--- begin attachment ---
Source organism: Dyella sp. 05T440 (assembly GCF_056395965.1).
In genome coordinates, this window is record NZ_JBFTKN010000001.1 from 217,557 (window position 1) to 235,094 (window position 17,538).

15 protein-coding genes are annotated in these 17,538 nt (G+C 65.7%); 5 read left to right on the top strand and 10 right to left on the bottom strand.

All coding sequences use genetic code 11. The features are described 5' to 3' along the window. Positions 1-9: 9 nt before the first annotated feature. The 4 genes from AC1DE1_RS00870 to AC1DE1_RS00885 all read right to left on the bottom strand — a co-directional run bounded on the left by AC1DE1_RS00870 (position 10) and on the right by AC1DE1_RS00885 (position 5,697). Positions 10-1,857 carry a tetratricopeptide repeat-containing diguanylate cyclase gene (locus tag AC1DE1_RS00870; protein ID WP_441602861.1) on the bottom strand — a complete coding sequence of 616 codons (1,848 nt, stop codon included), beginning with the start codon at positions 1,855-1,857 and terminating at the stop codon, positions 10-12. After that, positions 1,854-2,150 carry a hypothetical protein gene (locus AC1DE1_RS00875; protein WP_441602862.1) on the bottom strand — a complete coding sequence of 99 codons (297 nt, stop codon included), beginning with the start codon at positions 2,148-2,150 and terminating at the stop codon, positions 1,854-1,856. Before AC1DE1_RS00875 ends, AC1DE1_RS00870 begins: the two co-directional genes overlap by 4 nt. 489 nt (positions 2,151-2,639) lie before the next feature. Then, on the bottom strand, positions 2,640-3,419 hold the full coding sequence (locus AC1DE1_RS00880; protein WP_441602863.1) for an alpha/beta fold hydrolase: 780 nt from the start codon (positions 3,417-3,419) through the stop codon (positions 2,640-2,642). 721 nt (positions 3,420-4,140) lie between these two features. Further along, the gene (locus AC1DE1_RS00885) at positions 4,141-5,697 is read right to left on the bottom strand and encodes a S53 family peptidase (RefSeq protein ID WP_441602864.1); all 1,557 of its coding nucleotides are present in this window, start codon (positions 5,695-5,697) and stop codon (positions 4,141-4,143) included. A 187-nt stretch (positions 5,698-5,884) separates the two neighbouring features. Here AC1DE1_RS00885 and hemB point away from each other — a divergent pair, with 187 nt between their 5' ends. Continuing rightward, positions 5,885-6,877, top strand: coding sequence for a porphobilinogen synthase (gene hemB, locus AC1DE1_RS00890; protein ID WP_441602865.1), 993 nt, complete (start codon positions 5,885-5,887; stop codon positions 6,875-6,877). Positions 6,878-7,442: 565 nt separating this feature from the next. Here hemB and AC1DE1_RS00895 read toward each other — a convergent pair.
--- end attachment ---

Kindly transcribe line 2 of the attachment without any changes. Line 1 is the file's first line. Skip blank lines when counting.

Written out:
In genome coordinates, this window is record NZ_JBFTKN010000001.1 from 217,557 (window position 1) to 235,094 (window position 17,538).